This week, the show’s New York publicists announced that Chicago has become the longest running production now playing on Broadway.

The story actually has a hidden subtext, since the reason that the 26-year-old run has taken the lead is the closure of previous star, The Phantom of the Opera. Given that the longest-running straight play on Broadway rarely stretches to more than a few months, Americans might struggle to understand how the two British leaders in the equivalent race until very recently were both straight plays.

By way of comparison, The Mousetrap has been running since just after the war, while The Woman in Black spent longer on stage in London than Chicago (so far) and Phantom managed in New York. In addition, The Play That Goes Wrong has had far greater longevity in London than New York and seems set to run for many more years, if not decades.

Looking at these five shows and adding the incredibly successful Les Misérables into the mix might prove instructive for producers hoping to hit the jackpot by finding a show that can enrich them for decades.

There is one common theme that applies to all of these shows and, to date, just about anything else that hits the jackpot. That is an intriguing and often strong underlying plot or theme. Jukebox musicals are all well and good, but generally remain pretty empty, relying on song and dance to cover up storylines that are often laughable. Perhaps the pick of the bunch is Mamma Mia, with a cheesy but likeable book written by Catherine Johnson, an established playwright.

When it comes to musicals, relying on novels as a starting point seems to be a good idea, although Shakespeare’s plays have also proved fruitful, along with other theatrical works.

Taking a bunch of tunes and linking them together with a negligible story must then rely entirely on an audience that loves the music. In addition, we have recently learned that too often it also takes massive amounts of alcohol and the opportunity to sing along, at least until the bouncers or the police arrive.

The jokers in the pack are the straight plays. What is it that has made The Mousetrap so successful?

With all due respect to the late Dame Agatha Christie, the plot is intriguing but hardly deep, rather like her characters. In this case, like The Woman in Black and Shirley Valentine, which this week announced that it has recouped production costs in record time, the success relies as much on the business acumen of the producers as the plays themselves.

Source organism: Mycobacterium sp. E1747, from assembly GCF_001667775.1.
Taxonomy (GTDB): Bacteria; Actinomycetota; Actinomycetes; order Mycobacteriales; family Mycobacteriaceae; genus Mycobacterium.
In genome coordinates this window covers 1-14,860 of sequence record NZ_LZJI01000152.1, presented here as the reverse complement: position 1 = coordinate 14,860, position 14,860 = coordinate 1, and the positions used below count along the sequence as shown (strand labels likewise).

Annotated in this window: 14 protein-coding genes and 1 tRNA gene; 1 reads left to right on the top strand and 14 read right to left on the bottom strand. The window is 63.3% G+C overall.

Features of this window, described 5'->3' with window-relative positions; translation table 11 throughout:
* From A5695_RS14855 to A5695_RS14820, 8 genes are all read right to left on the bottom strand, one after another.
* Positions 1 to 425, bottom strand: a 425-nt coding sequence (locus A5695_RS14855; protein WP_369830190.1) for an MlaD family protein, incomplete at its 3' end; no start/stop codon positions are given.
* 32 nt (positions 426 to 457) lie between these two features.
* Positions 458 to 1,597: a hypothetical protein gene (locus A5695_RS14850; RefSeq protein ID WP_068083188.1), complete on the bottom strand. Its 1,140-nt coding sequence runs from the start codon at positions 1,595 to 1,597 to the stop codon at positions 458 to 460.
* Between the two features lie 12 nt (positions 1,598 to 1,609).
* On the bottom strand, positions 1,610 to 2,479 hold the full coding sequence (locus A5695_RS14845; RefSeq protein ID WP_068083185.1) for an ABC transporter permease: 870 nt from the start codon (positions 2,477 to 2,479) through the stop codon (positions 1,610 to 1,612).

Shirley Valentine has the unique attraction of Sheridan Smith, which will explain many of the ticket sales, but, like the other two, relies on low production costs, stability and word-of-mouth.

Increasingly, we are seeing solo shows and two-handers taking over even large theatres, increasing the chances of generating profits. Long-running shows are also self-fulfilling. Once a producer or a theatre owner has a hit on his or her hands, there is very little reason to close. Set-up costs for a new show will always be high and the chances of failure even more so.

A nice, quiet success story will plough on making money without the need for much expenditure on new costumes or sets and, in many cases, a stable cast of solid stage actors without big TV or movie followings and a dedicated crew all delighted to have the work.

Productions running for years isn’t always good news for theatre-goers, since most would prefer to choose from a wider range of shows that they have never seen rather than finding many theatres blocked out by familiar favourites, however much they enjoyed them first time around.

Beyond those that have already hit a decade or more, it is fascinating to ponder on which might be the current show that is most likely to be running in 2050 on both sides of the Atlantic?

You have to guess that Hamilton is hot favourite. It may not tick the low production costs box but has a plot and production formula that are unbeatable. Beyond that, if Sheridan Smith can wow audiences into old age and doesn’t have better offers, perhaps Shirley Valentine could surprise us all?

The pandemic has changed the outlook for everyone in the theatre industry and it will be fascinating to see whether other long-running shows on either side of the Atlantic close as a result and, even more compellingly, empty theatres discover new shows that could last for generations.